Last year, a California jury found Katy Perry guilty of copyright infringement and ordered her to pay $2.8 million to Flame, a Christian rapper. Now, after a long, expensive courtroom battle, Perry and her legal team have successfully overturned the ruling.
California District Judge Christina A. Snyder submitted a 32-page filing on the matter this evening, in which she reiterated the case’s circumstances, arguments, original jury decision, and ongoing disagreements.
Ultimately, Judge Snyder determined that Flame and his legal team failed “to satisfy the extrinsic test,” or the objective standard by which alleged copyright infringement is judged; Flame’s legal team claimed that Perry’s “Dark Horse” derived from “Joyful Noise.” In addition to tossing out the fine levied against Katy Perry, Judge Snyder dismissed any pre-judgement interest that could have been owed to Flame.
Predictably, Perry’s long-running quest for a retrial was deemed moot because the $2.8 million fine was overturned. Even so, Judge Snyder indicated that an appeals court could find issue with the dismissal’s legal footing, and in that instance, a separate trial may be arranged.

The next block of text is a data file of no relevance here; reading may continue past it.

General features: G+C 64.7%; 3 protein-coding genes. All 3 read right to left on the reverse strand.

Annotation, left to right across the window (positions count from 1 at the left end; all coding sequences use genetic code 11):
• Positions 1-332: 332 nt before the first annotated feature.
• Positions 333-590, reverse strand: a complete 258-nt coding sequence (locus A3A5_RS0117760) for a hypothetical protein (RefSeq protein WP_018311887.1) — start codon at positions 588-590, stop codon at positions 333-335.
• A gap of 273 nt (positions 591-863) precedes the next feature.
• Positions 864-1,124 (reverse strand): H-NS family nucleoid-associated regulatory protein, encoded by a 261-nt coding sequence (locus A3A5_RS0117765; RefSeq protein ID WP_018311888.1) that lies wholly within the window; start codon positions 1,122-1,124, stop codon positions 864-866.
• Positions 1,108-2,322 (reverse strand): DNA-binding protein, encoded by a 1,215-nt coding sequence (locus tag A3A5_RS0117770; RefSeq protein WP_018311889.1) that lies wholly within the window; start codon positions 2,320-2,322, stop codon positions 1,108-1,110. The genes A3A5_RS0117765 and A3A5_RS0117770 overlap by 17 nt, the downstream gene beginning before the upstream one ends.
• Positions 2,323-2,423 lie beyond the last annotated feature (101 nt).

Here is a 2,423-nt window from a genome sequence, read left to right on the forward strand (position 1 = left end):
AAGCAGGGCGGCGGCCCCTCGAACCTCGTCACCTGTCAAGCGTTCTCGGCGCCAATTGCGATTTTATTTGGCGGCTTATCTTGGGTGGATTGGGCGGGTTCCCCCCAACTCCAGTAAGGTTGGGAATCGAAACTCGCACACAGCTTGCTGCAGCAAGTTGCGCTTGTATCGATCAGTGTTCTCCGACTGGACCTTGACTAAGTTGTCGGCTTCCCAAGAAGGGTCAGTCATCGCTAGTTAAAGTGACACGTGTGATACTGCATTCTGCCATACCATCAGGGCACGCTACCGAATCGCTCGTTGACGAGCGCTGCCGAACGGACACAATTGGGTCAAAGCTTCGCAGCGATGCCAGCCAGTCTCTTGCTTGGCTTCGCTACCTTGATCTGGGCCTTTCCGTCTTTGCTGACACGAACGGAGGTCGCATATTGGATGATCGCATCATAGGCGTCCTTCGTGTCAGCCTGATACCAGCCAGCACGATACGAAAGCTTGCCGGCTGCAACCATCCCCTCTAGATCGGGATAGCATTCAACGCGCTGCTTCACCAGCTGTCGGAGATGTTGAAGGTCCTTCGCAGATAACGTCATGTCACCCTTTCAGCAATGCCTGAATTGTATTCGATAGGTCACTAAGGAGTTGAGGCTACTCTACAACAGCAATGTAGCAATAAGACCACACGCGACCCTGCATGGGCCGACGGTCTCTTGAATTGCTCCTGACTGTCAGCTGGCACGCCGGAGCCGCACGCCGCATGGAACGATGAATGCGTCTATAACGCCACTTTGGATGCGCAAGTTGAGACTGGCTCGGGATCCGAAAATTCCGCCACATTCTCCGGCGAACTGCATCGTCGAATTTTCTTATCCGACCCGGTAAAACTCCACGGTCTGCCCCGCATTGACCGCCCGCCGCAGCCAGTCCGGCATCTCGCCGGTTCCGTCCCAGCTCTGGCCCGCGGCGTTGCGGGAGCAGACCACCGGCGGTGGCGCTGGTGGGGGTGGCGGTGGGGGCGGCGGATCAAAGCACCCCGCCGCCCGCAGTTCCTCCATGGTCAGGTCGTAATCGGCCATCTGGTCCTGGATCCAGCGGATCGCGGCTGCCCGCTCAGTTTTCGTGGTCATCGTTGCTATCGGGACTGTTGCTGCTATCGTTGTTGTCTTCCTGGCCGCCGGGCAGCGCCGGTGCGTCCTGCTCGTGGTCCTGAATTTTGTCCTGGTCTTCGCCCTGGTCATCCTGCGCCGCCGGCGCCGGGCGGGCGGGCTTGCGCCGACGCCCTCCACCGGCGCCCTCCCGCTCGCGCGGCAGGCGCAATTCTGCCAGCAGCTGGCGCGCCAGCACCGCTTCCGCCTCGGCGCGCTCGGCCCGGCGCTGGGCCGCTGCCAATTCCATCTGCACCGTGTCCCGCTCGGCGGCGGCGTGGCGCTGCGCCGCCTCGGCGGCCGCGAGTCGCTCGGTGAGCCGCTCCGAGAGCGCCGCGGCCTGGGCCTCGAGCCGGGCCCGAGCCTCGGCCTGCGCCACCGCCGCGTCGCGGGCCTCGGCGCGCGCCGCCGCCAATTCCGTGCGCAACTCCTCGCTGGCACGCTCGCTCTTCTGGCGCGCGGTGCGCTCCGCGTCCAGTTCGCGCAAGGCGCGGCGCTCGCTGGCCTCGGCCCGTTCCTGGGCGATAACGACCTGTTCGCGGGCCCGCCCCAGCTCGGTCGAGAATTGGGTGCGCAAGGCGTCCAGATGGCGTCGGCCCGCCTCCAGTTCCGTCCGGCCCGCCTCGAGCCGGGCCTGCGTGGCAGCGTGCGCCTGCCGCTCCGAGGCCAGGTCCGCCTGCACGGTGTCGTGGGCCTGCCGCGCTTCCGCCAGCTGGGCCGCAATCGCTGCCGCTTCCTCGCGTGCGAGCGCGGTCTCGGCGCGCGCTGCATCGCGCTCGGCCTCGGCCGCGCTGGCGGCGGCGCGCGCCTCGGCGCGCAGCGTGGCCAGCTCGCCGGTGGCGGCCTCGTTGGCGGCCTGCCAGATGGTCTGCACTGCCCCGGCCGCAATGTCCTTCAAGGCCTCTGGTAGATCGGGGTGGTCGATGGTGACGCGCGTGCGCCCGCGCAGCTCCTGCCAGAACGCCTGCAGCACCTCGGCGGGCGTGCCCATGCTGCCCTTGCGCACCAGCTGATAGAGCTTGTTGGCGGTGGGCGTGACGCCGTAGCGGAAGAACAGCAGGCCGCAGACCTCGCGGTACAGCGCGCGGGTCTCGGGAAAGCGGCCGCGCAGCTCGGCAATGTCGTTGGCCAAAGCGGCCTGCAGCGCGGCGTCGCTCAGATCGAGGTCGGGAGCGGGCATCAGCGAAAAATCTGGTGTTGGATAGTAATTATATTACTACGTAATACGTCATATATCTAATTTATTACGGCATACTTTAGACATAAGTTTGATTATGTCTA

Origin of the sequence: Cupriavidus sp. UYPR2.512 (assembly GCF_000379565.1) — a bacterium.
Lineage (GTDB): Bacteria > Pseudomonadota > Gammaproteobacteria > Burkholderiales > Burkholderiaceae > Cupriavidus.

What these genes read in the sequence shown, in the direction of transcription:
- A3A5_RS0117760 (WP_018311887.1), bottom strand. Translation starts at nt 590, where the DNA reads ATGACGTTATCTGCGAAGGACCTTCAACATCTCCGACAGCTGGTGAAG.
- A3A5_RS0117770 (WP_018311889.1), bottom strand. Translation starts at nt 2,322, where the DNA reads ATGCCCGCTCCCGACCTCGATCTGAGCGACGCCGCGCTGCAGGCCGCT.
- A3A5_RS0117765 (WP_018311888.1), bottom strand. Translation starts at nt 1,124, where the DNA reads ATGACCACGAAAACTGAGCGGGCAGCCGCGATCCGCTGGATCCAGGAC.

At the time of this piece’s writing, Katy Perry hadn’t publicly commented on her courtroom triumph.
On Twitter, however, fans were quick to voice their approval of the decision. One user tweeted “Justice for Katy” along with a heart emoji, and another wrote “Katy keeps winning!! She is coming for blood” followed by a series of hot-face emojis. As has been the case throughout the extensive trial and the appeals process, popular sentiment appears to be on Perry’s side.
And while one would imagine that Katy Perry is excited by the legal victory, that’s hardly the only thing she’s celebrating.
Earlier this month, the 35-year-old released “Never Worn White,” in which she confirmed that her first child is on the way. Her fiancé, Orlando Bloom, recently made headlines by stating that his and Perry’s wedding could well be pushed back due to the coronavirus (COVID-19) pandemic. The two have arranged a destination wedding in Japan, which has reported approximately 900 COVID-19 cases to date.